Tuesday, February 15, 2011

These Strange Ashes

Since I’ve been home the number one question that people have asked me is, “What are you going to do now?” Big question. I have no idea. I have been stateside for three weeks now and have been up and down emotionally as I am working through the highs and lows of transitioning out of an intense season of life and returning “home” to the familiar. How does one end one season of life and start up a new one without spending time reflecting over the experiences, the emotions and the spiritual lessons? This is where I am now, stuck in between the ending of one season and the beginning of another. Where does one even begin to start processing through all that I’ve experienced in the last two years away from home?
Several months ago my parents mailed me a book they thought would be helpful for me to read as I entered this period of transition, and I’ll admit that it has been a helpful resource over these past three weeks. The book is entitled “These Strange Ashes” and is the account of Elisabeth Elliot’s first year of missionary life in the jungle of Ecuador. I have found comfort reading her honest words about the struggles and the guilt and the expectations laid out for the missionary life. It is intriguing to me that while I was in a different part of the same continent, in a different time and doing a different work, that we experienced some of the same challenges in the day-today life, some of the same spiritual lessons, and the same division of the heart. Elliot writes,
“It is hard for a young person with high ideals to learn that people cannot be hustled. They cannot be hustled into the kingdom of God, and it is well to remember Christ’s own descriptions of that kingdom: leaven and seed, things that work slowly and out of sight. We long for visible evidence of our effectiveness, and when it is not forthcoming, we are tempted to conclude that our efforts had nothing to do with the kingdom.” (p.135, “These Strange Ashes”)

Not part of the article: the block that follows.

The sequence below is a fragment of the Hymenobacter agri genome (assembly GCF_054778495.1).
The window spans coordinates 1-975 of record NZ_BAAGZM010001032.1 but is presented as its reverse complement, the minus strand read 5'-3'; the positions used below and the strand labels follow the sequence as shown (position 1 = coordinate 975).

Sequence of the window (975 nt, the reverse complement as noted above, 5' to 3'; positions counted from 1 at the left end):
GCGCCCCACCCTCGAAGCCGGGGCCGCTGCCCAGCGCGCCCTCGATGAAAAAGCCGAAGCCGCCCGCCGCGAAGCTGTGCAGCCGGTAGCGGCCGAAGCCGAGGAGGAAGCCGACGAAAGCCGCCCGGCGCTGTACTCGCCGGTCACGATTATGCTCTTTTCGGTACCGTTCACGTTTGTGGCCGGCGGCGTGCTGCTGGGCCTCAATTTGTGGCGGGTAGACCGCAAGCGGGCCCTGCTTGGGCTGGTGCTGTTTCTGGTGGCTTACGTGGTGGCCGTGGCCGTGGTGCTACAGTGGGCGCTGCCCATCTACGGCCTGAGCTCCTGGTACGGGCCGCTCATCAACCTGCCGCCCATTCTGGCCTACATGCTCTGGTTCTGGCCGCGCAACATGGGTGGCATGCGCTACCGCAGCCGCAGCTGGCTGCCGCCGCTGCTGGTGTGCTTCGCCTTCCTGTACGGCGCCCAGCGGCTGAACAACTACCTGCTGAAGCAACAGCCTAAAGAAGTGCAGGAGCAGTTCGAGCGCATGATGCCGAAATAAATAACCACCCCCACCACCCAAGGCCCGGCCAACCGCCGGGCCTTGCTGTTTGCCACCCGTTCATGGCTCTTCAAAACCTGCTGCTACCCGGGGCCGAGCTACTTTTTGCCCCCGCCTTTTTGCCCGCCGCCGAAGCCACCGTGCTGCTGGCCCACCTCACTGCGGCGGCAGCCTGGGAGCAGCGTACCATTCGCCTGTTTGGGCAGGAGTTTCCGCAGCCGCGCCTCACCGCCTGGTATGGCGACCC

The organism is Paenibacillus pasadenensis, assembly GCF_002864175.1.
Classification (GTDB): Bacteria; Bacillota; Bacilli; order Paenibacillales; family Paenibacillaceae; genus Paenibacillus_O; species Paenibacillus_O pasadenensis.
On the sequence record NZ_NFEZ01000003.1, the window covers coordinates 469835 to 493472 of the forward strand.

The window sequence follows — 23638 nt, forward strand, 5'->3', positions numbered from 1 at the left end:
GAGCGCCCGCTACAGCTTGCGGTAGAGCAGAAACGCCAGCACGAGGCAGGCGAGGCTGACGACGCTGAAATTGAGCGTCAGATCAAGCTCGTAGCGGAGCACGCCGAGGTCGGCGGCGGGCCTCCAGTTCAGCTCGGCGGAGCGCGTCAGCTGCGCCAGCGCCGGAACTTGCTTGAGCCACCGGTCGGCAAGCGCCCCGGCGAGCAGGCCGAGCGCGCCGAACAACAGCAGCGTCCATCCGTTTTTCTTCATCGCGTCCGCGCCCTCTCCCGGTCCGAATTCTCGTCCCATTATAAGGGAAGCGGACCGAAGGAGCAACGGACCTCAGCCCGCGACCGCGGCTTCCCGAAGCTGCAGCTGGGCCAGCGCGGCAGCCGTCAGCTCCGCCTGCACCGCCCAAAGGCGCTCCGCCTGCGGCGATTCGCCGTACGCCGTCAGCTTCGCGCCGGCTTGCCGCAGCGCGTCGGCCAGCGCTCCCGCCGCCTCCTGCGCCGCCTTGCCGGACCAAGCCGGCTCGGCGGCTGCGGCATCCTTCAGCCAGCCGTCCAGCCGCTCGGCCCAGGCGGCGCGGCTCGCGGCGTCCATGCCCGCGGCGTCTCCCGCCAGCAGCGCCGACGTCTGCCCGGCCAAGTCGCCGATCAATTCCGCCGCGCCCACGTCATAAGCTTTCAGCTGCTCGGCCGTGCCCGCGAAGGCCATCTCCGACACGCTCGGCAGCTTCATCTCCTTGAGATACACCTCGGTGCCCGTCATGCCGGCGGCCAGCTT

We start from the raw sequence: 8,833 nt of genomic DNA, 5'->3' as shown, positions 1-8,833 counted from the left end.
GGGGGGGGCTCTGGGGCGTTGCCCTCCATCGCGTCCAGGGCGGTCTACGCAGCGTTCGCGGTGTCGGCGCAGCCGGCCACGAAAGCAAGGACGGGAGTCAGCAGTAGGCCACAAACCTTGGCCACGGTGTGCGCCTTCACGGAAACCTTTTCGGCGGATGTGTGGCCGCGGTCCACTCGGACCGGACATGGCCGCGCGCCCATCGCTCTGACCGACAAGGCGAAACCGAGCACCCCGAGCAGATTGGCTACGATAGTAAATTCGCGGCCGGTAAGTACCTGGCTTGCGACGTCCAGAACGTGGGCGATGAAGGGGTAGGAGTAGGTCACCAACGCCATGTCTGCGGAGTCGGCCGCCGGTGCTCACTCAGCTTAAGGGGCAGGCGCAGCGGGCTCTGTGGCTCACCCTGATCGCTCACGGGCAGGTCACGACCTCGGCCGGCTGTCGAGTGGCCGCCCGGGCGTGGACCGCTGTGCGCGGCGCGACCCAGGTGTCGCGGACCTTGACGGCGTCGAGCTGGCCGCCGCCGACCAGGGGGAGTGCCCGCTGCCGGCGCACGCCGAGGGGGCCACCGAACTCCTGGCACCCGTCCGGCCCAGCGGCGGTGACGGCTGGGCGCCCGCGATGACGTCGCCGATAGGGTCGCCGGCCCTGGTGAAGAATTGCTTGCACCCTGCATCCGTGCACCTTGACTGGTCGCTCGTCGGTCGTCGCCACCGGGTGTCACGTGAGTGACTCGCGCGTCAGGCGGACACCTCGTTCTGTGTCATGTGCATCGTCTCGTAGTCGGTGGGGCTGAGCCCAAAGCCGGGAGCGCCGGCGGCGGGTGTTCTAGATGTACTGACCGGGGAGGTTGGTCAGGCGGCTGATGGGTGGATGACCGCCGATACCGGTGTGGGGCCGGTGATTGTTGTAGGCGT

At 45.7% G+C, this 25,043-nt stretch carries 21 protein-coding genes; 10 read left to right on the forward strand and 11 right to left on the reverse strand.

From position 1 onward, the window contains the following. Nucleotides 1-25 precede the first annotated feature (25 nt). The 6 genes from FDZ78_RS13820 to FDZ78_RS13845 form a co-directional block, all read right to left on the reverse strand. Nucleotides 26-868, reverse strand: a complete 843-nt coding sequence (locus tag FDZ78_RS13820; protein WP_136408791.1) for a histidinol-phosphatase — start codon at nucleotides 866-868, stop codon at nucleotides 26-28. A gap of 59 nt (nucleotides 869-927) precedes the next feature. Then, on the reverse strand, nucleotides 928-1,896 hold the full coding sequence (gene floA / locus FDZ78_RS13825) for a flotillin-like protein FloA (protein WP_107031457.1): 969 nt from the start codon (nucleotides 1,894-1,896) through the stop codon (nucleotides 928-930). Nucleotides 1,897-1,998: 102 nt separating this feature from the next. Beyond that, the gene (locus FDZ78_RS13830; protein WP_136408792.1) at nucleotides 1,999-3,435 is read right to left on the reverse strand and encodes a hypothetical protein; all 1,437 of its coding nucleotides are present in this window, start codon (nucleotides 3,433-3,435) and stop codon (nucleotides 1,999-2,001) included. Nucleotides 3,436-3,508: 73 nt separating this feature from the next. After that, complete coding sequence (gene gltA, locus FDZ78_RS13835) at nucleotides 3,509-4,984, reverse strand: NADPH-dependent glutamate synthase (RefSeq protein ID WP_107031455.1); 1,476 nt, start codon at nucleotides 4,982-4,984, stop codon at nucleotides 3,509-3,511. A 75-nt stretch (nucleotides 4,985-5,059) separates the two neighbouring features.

I spent the majority of the two years I spent away from home, working in areas where I am not gifted. Starting a ministry from scratch is a difficult feat in and of itself, and we were a small team. For someone who feels the passion of the Lord rising up within her as she teaches and disciples young women to know and understand the word of God better, it was a long and emotionless season of ministry sowing the seeds of evangelism and not be able to “hustle” the people along to the stage of discipleship. So having left the ministry without discipling a single person, (at least discipling as we understand it to be) it is easy to then conclude that my efforts to serve the Lord were somehow in vain. My biggest fear is that God had no other purpose for me in these two years other than “obedience for the sake of obedience”. That all he wanted from me was to do this because He said to do it. As I sit here and process and I ask God the meaning of it all, I fear that I will receive no other answer, no other explanation that will give purpose to all of the trials and hardships that I endured while being a missionary. As I read through Elliot’s own experiences and trials I connected with her in her honesty of not loving the work that she was doing. She explains that it was not hard at the end of her term to leave the region she worked in during her first year of ministry;
“It was not hard to accept, and to leave the big, gloomy thatched house in San Miguel with its admixture of memories – the births, deaths, struggles, failures, losses and all the days and weeks of common, ordinary missionary life when I accomplished nothing visible or tangible, when I often wasted time and wished I were elsewhere and allowed my thoughts to go off in all directions except where they belonged.” (p.143, “These Strange Ashes)
I’m embarrassed to admit that I spent a good deal of my time in Peru wishing I were home, wanting to be doing other things that would seem to give more real sense of accomplishment. I worked out of obedience, but not out of love, and not out of desire to “save the world for Jesus”. Does that make me less of a missionary? I’m not so sure. When I think back to Jesus’ teachings and all the times he said, “If you love me, then obey my commands”. I’ve come to understand that I can love the Lord with my obedience just as well as I can love him with my words and my actions.
So now, three weeks into being home I continue to spend time thinking through all I’ve experienced, praying that God will speak to me during this time of transition and give me purpose now that I am home.
As for me and this blog? Well, now seems like a good time to wrap it all up. I’ve appreciated this outlet to help me share what I couldn’t take the time or space to share in my newsletters. So thank you to all of you who took the time to read it, and cared enough to share in this experience with me.
Most sincerely,